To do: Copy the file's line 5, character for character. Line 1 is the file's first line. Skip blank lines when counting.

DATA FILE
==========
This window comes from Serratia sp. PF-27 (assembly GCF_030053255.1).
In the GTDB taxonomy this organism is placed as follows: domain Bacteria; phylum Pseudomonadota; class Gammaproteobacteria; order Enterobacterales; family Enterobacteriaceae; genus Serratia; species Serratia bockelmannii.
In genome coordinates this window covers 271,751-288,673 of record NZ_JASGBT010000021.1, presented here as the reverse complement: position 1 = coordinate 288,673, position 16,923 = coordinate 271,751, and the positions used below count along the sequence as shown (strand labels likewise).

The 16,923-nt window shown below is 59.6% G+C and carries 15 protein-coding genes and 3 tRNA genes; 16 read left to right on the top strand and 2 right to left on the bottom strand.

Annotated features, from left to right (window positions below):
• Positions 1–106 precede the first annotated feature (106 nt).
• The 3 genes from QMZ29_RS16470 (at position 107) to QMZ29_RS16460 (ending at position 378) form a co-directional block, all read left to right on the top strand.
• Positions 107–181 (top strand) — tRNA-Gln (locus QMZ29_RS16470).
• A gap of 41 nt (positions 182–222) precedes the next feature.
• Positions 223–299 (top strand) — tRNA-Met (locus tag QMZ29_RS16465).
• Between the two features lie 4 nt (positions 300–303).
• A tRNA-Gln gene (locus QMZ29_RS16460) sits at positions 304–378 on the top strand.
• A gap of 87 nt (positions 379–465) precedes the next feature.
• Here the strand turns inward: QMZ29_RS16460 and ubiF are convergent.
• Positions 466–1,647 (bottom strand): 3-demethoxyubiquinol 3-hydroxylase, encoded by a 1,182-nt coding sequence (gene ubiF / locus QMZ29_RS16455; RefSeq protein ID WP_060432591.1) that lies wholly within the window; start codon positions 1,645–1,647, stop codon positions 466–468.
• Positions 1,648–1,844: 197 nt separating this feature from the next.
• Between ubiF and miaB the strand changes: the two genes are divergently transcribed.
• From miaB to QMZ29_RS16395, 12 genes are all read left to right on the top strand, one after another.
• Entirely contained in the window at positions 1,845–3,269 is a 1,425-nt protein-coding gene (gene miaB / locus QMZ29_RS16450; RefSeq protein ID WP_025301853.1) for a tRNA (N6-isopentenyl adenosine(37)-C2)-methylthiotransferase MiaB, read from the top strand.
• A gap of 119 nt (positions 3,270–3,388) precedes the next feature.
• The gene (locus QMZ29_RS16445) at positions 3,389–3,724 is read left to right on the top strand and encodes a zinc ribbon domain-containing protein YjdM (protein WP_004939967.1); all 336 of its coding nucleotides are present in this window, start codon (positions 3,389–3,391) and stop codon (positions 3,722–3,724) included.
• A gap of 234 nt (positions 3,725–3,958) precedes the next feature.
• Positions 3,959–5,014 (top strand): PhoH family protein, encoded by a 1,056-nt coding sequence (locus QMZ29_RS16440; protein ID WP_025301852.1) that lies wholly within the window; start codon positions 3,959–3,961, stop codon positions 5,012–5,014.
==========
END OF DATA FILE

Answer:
Annotated features, from left to right (window positions below):